Generally, you are an expert in your field of endeavor, and are relatively familiar with the state of the art, that is, activities of your colleagues or competitors, or others working in your and related fields. That knowledge that your technology is unique may prove sufficient to move forward with a patent application filing. However, there may be circumstances where a patentability search might be required or informative. You may be surprised how many ideas are patented and yet not commercialized or reported in the public literature.

We can assist in evaluating whether to proceed with a patent application by way of a patentability search. That search can be done in the Patent Office but more than likely involves a computer search of databases that encompass domestic and foreign patents and applications, periodicals, journals and textbooks.

The results of the search may demonstrate a likelihood of patentability, however, generally, a search at this stage is unlikely to be exhaustive enough to conclude absolute novelty and/or non infringement. The search can help us focus the invention and hence, the application, to ensure the disclosure is as broad as the art allows and which your work or the disclosure enables.

Should you decide to file a U.S. patent application, the application must be filed preferably before, if you desire foreign rights, and certainly within one year of, the first public use or disclosure, sale or offer for sale of an item or service embodying the invention in the U.S. More than likely, such a disclosure could entail presenting at a meeting, publishing an abstract, presenting a poster at a conference, publishing a manuscript (which may be on-line, and which is considered a publication or public disclosure), having a grant accepted and under certain circumstances, giving a seminar, with audiovisual materials.

As mentioned, if you have designs of foreign rights, your application must be the first disclosure of your invention. Moreover, in the case of biotech applications, any unique and particular biological material this might be difficult to duplicate, such as a cell, virus, vector, polypeptide sequence or polynucleotide sequence (for example, in GenBank) may need to be deposited, and that deposit must precede the first application filing if foreign rights are desired. As discussed in more detail below, you should recognize that potential licensees may have a global business, however, foreign filing costs are formidable.

If an application is filed in the U.S. before any publication, demonstration or sale, and any necessary deposit is already made, most foreign countries will acknowledge that U.S. filing date as the filing date for applications filed abroad within one year of the U.S. filing. Thus, a Patent Cooperation Treaty (PCT) application or a foreign application must be filed within one year of your first-filed U.S. non-provisional or provisional application. If the first-filed application is a provisional, then you will need to file a non-provisional or a PCT application before the one-year expiration of the provisional.

The first application you file can be a U.S. application, whether a provisional or a non-provisional, an application filed in a foreign country or a PCT application. Not all countries are party to the PCT, and not all countries are party to the Paris Convention which provides for the one-year period within which to file an application in a country subsequent to a first filing in another country. Thus, if you seek patent protection, for example, for some countries in South America, in the Mideast and in Southeast Asia, those applications will have to be filed directly in the patent offices of those non-PCT countries of interest within one year of the first-filed application. You need to advise us of your global interests and your business plan and/or model as soon as possible so that we can make appropriate inquiries of our network of foreign associates to ensure rights are not forfeited.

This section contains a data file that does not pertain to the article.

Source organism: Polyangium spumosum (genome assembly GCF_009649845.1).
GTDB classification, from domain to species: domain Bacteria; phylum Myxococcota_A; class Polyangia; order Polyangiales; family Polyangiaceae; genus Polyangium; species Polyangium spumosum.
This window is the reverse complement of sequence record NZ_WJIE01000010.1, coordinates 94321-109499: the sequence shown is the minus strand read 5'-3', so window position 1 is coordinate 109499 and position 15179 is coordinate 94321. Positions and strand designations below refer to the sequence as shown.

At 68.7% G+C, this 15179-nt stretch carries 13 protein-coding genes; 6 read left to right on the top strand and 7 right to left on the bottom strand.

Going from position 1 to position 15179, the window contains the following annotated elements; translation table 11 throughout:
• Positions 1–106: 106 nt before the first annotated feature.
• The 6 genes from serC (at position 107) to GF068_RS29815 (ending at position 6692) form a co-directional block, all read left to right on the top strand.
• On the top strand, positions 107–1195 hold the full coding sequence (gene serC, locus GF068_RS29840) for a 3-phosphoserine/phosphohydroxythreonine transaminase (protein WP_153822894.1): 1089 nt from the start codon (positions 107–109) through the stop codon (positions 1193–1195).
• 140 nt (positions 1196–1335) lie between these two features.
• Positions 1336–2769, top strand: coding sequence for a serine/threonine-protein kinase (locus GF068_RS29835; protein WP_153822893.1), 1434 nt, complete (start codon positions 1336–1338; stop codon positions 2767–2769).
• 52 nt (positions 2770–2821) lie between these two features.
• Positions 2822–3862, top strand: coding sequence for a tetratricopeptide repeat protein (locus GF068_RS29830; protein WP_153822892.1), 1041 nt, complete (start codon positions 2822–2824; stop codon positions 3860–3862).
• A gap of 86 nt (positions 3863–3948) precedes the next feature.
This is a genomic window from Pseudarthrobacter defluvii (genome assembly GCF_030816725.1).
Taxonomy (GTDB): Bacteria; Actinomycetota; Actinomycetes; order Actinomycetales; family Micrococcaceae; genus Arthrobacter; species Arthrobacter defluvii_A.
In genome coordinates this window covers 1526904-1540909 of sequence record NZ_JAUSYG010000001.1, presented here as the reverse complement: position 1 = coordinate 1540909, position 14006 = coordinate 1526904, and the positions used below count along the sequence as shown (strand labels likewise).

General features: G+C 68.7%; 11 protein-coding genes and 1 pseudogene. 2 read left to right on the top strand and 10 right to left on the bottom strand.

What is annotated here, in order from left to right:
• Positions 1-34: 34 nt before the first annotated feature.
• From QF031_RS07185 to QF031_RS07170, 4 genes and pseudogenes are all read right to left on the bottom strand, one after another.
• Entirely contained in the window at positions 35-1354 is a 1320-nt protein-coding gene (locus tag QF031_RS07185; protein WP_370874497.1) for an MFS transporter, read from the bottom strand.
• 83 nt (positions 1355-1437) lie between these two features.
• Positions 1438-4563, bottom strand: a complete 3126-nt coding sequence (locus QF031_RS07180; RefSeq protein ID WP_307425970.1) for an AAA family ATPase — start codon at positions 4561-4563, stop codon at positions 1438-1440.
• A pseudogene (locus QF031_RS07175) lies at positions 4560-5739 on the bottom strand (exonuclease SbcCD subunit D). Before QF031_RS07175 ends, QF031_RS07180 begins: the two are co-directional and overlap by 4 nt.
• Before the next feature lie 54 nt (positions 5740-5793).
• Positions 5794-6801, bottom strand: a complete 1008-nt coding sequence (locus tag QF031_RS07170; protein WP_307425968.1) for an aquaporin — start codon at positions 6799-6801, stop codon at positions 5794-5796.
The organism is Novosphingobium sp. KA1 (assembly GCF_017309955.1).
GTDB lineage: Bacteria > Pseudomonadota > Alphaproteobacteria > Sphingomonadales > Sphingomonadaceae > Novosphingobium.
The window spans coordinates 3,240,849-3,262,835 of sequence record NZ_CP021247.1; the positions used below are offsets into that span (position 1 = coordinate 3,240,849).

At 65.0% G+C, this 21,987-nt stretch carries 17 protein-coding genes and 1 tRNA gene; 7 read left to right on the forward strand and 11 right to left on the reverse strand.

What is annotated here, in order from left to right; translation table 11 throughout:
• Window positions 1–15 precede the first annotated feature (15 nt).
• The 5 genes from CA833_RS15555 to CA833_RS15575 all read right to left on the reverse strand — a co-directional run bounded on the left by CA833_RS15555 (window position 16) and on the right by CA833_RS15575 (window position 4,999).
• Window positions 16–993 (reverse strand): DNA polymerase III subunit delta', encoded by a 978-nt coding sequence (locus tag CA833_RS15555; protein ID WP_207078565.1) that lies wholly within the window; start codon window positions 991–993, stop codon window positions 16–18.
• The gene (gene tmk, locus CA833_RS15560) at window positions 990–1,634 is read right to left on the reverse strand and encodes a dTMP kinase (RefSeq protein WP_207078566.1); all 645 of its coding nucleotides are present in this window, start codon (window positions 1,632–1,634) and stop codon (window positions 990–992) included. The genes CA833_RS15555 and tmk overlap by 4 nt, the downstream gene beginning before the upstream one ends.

A word about provisional applications, oft viewed as a cost effective and rapid means of securing patent rights. Remember, though, the invention you ultimately can claim in light of effective prior art will be constrained by the extent and thoroughness of your disclosure. Global ideas with few details may be found inadequate to practice the invention in general. That position will not allow you to obtain claims to those broad embodiments, and certainly, will not allow you to claim particular species or elements not explicitly disclosed in the application.

Finally, as mentioned, foreign filing is not an inexpensive undertaking. At the end of the PCT process, or one year after filing your U.S. application when foreign applications must be filed, many of those foreign applications will need to be translated into the native language for filing. In many countries, the translation must be available for the initial filing, and if not at the initial filing, then generally, within about ninety (90) days of filing. Translations should be made by professionals familiar with science and law. Translation charges generally are by the word. Also, in many foreign patent offices, such as those of Canada, the Gulf Cooperation Council and the Europe Patent Office, annual fees must be paid simply to maintain the application pending in the respective patent office before and during examination. In some countries, those annual fees continue after a patent is granted. In other countries, such as the U.S., Korea and China, maintenance fees ensue once a patent is granted.

We will prepare and prosecute your application on your behalf seeking your guidance and assistance on technical issues to obtain commercializable claims to protect your products and methods, and manage your IP portfolio. We have a network of patent attorney and agent colleagues throughout the world to assist you in executing your global patent interests.